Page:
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about the black farmhands he’d

known and learned from. He lamented

that these stories will soon be lost.

Charlie Pride grew up on the Scott


Do not think, however, that Sam

was one of those delusionists who

prattle on about the “Old South” or

who drive out to the airport hoping to

see Robert E. Lee and Cap’n Rhett

Butler get off the next plane. I’m

proud to say he was not that kind of


Sam stopped short of being a pop-

ulist, but not by much. For rewards far

more psychic than monetary, he

taught law at predominantly black

Jackson State University. He did so

comfortably, and his students learned

comfortably. In the courtroom, he used

the law to help the poor and the put-

upon of all races.

Few of us have even one true

friend – the man or woman you can

call from Buenos Aires, say you need

ten grand by noon next, and have the

money show up. I was fortunate to

have three; Sam was one of those. The

last one.

The things I miss, all of which

were on display at our lunches, are

Sam’s wise counsel, his stories, his

grasp of humans and their history, and

his peerless sense of humor. He was

what we down here call “damn good


If I’ve gone on a bit about Sam, it’s

because, as he did, I respect the Bolus

& Snopes official motto: “


worth doing is worth doing to excess



Fall 2016 47

Sports car racing is serious busi-

ness today – with the exception of

the quasi-demolition derby known

as the 24 Hours of LeMons. But it

wasn’t always like that. SCCA’s am-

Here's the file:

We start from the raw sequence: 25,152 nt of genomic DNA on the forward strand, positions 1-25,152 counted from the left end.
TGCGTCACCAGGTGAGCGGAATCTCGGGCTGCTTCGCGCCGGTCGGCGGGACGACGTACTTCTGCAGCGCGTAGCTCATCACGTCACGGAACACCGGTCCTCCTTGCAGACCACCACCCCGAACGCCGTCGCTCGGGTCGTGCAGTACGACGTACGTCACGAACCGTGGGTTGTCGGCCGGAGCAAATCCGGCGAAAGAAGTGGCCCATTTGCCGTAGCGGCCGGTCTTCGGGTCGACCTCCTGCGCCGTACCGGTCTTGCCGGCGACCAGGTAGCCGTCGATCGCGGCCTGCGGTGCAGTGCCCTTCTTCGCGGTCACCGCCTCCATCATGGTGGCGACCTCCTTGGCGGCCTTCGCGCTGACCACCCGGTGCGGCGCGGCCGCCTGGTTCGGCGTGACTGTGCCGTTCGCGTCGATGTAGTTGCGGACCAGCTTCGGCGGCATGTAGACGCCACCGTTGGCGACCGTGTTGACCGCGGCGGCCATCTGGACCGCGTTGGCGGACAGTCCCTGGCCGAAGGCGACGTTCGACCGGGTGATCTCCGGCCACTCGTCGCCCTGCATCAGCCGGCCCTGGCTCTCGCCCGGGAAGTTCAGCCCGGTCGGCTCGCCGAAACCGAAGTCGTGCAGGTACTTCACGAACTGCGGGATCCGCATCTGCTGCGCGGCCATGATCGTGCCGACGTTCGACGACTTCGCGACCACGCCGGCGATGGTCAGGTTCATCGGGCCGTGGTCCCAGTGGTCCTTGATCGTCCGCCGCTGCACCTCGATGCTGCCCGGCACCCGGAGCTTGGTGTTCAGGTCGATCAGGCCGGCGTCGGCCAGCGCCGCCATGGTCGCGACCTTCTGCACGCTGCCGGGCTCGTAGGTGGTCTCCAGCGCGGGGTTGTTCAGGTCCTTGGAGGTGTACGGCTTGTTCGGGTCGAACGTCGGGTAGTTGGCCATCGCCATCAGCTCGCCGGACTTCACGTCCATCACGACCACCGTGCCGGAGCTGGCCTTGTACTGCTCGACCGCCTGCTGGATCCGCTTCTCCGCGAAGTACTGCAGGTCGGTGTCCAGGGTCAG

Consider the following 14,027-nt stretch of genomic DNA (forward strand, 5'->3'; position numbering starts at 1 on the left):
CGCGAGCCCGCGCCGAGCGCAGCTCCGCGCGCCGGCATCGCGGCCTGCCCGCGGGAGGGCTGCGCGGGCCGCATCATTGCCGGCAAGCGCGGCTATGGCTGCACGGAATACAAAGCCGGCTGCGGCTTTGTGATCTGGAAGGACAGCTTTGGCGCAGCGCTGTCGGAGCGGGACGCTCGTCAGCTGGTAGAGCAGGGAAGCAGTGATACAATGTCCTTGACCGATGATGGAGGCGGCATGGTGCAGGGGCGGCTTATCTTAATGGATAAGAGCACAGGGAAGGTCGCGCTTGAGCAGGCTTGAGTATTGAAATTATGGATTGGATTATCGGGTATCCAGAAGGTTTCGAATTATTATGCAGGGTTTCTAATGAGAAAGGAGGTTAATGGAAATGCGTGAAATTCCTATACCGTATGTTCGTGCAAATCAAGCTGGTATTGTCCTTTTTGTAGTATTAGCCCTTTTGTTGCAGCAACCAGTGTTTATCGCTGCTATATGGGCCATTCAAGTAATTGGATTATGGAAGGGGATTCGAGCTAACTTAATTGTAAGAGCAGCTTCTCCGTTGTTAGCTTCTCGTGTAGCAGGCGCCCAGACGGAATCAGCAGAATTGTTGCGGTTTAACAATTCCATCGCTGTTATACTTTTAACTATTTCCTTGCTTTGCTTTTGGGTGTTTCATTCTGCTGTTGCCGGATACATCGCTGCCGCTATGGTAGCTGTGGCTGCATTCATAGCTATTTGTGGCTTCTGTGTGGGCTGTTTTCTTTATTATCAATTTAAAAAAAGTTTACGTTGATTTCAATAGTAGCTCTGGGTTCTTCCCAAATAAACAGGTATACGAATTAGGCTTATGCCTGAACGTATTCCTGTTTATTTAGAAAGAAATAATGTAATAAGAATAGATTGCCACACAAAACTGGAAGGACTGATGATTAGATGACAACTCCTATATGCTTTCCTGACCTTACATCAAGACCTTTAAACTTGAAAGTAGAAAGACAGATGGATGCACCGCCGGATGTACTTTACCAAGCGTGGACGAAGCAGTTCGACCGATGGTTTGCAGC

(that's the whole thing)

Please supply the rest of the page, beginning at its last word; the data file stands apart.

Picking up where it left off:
ateur racing often had drivers and

teams that knew how to have fun

when they weren’t racing. One of the

first to come to mind was the Bolus

& Snopes team in the early 1970s.

The team’s beginning is said to have

begun in Sam Scott’s backyard in

Jackson, Mississippi on a Sunday af-

ternoon, after he and crony William

Jeanes lost count of the number of

martinis they had consumed and de-

cided to form a race team and go


But just not go racing. The two

were also determined to demon-

strate that their racing exploits

could become the excuse for a sea-

son-long party which, like a semi-ac-

tive volcano, would erupt each

weekend in a shower of sparks, hot

vapor, smoke and alcohol-fueled gai-

ety when they showed up at a race

track. Scott was an afficionado of

early Shelby GT350s, having owned

a half-dozen of them over the years.

At the time he owned a former

GT350 Hertz rental car, 6S1828, and

was somehow able to convince the

alcohol-addled and disoriented

Jeanes to purchase a half-interest.

That done, they set about as-

sembling a team. A leader and fig-

urehead was required and they

chose Ovid Bolus, a famous Missis-

sippi lawyer and confidence man

who had operated in their area in

the 1930s and 1940s. He was a

grand villain in the Faulkner sense;

a true rascal. To be taken seriously

the team needed a second principal

and they chose another slippery

William Faulkner character from

the area, Flem Snopes.

Jeanes was a contributor for


and Driver

and later became its ed-

itor. He wrote an piece for



tember, 1974 issue, “Shelby GT350:

Everyman’s Real Racer.” It was the

first article in a major automotive

magazine about the GT350 after all

of the initial introductions, road

tests and race reports about the cars

when they were new had run their

course. The car photographed in the

article was 5S517 which was owned

by Sam Scott, who contributed a

side bar. But that’s another story.

The fact that the team was rac-

ing a former Hertz car provided just

the right amount of panache. By

1970, these cars had been passed

along by Hertz, a mere three years

earlier, to individual owners and

they still wore the mantle of disdain

and disrespect of being rental units.

Scott provides a watchful eye on the B&S entry [

above left

] and congratulates driver Bob Mitchell after winning at Road Atlanta.